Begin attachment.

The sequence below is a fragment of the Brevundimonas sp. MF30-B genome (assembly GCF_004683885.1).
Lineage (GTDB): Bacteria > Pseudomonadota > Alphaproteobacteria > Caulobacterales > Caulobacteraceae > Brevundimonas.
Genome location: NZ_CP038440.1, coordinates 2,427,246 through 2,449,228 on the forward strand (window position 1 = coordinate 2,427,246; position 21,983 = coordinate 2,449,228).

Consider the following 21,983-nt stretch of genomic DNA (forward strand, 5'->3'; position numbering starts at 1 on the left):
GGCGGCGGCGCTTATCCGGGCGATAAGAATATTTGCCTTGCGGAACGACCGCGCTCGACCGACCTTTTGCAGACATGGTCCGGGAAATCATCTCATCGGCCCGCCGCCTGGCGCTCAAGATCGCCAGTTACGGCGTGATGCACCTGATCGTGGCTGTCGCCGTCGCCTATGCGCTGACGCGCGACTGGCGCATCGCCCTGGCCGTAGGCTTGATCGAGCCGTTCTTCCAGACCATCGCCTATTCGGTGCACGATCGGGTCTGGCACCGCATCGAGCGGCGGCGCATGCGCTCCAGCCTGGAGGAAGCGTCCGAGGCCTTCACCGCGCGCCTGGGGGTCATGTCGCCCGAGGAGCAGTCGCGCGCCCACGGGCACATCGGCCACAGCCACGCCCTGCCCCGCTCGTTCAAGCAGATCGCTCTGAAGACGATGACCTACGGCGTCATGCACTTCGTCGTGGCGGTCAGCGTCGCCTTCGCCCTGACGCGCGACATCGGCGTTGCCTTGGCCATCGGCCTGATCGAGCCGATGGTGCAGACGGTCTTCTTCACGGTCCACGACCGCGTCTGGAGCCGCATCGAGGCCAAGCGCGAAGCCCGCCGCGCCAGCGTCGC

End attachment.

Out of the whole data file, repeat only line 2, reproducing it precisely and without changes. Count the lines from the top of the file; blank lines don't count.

Lineage (GTDB): Bacteria > Pseudomonadota > Alphaproteobacteria > Caulobacterales > Caulobacteraceae > Brevundimonas.